Your Guide to Food Science

Food science is an interdisciplinary field, concerned with the study of how food is grown, processed, manufactured, eaten and disposed of. Food science essentially is the broad science concerned with food; its scope begins to overlap with agricultural science, nutrition and food science and extends through the complete scientific aspects of food processing and safety, informing the emergence of improved food technology. The discipline is internationally recognized and has various organizations involved in its study. These include national and international agencies and organizations, governmental and non-governmental organizations, academic institutions, universities and colleges.

Foods science may also apply to the study of production, handling, preserving and marketing of foods and related activities. Some foods scientists may work in related fields as laboratory technicians or technologists. In the United States, the United Kingdom, Australia and Canada, food science departments at universities, colleges and other post-secondary institutions offer professional development, technical training and certification for food scientists. In addition, there are professional organizations that provide seminars and educational courses on new food products and new advances in food science. They sponsor research by university researchers, allowing food scientists to develop new products. Similarly, national and local government bodies offer subsidies and tax rebates to promote the production, processing and consumption of food products.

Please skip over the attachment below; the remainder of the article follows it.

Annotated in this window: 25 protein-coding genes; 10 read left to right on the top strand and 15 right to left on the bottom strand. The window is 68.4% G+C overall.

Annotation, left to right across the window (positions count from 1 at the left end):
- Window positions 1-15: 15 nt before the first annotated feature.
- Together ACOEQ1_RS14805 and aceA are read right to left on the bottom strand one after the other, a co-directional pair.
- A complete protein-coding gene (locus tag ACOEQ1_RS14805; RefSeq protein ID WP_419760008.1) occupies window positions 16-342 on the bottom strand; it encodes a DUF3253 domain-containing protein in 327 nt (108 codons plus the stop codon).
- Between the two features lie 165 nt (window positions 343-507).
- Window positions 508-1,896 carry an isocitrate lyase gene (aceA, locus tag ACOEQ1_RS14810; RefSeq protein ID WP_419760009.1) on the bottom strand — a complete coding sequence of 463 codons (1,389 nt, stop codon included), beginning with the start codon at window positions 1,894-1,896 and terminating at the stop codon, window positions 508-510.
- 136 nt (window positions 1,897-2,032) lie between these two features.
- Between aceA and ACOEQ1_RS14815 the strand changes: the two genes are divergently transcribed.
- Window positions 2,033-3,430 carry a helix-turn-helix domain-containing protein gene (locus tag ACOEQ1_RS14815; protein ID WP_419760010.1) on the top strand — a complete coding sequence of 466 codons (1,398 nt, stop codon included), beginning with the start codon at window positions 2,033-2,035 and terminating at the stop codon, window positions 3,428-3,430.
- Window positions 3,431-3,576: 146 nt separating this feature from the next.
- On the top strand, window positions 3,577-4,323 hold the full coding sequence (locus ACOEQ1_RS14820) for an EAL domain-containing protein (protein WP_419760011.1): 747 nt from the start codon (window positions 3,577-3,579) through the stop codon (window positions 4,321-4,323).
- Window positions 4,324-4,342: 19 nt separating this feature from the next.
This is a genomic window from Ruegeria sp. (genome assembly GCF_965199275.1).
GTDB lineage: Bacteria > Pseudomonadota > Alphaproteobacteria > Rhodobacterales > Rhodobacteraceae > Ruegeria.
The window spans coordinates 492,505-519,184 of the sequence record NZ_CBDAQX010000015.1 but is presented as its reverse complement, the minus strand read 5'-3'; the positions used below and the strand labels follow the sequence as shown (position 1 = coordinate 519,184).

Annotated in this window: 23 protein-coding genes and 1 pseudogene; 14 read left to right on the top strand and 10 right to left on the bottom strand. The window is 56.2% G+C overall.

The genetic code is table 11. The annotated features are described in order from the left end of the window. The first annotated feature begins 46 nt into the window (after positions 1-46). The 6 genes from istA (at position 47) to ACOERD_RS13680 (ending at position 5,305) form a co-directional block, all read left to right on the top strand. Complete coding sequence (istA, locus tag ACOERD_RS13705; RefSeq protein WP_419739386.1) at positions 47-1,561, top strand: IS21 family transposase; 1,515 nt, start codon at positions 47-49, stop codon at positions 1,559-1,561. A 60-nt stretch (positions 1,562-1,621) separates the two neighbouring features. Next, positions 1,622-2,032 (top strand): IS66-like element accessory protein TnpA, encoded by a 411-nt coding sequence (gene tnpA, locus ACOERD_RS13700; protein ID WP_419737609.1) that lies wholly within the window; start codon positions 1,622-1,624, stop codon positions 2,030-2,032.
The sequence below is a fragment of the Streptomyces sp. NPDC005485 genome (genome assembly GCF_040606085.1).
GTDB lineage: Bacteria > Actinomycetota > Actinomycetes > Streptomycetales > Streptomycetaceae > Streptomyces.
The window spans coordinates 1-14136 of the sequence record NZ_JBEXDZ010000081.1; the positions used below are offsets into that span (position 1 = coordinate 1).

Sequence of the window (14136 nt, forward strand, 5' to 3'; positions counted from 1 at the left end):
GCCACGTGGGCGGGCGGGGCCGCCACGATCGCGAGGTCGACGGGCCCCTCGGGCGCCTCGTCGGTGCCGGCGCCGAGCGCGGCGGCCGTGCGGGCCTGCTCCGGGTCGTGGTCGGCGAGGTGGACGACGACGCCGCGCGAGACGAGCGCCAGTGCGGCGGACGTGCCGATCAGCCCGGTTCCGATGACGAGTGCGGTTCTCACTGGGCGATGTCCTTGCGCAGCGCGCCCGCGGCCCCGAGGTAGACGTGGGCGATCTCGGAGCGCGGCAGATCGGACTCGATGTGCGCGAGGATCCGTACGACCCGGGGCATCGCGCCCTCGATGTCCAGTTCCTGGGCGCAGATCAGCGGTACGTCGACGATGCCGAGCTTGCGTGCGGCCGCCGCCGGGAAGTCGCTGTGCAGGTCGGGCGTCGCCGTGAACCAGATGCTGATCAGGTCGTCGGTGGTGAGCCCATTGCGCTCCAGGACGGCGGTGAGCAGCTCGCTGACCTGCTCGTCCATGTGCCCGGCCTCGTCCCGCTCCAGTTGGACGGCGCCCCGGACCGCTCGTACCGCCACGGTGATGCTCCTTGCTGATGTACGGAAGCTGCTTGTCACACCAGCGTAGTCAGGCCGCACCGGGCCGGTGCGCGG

Extension specialists to help in the formulation of policies concerning food products. They conduct researches and provide information on new advances in food science and introduce related technologies. Extension specialists may be employed by local, state and federal agencies to conduct research and analysis on food products and food safety. Some extension specialists work in the private sector and may be involved in various aspects of food science, such as product research, consumer information and promotion, policy analysis, and market evaluation. There are also many career choices for those in this field, which include food technologists, food safety monitors and laboratory technicians.

A number of colleges and universities offer courses on food technology, food safety, nutrition and related subjects. Many students who participate in these programs may work in the related fields after graduation, either as full-time workers or part-time researchers. Part-time researchers can find work in both private industry and governmental agencies, while full-time students may choose to work in public research facilities or in universities. Many food scientists may work in the pharmaceutical and food manufacturing industries.

Food scientists play an important role in developing and promoting the production of new food products. They ensure that the production procedures and ingredients used in food production are strictly followed. They are also responsible for ensuring that the safety of food is maintained in food processing plants and food distribution centres. In addition, they improve quality control and ensure consistent quality control measures.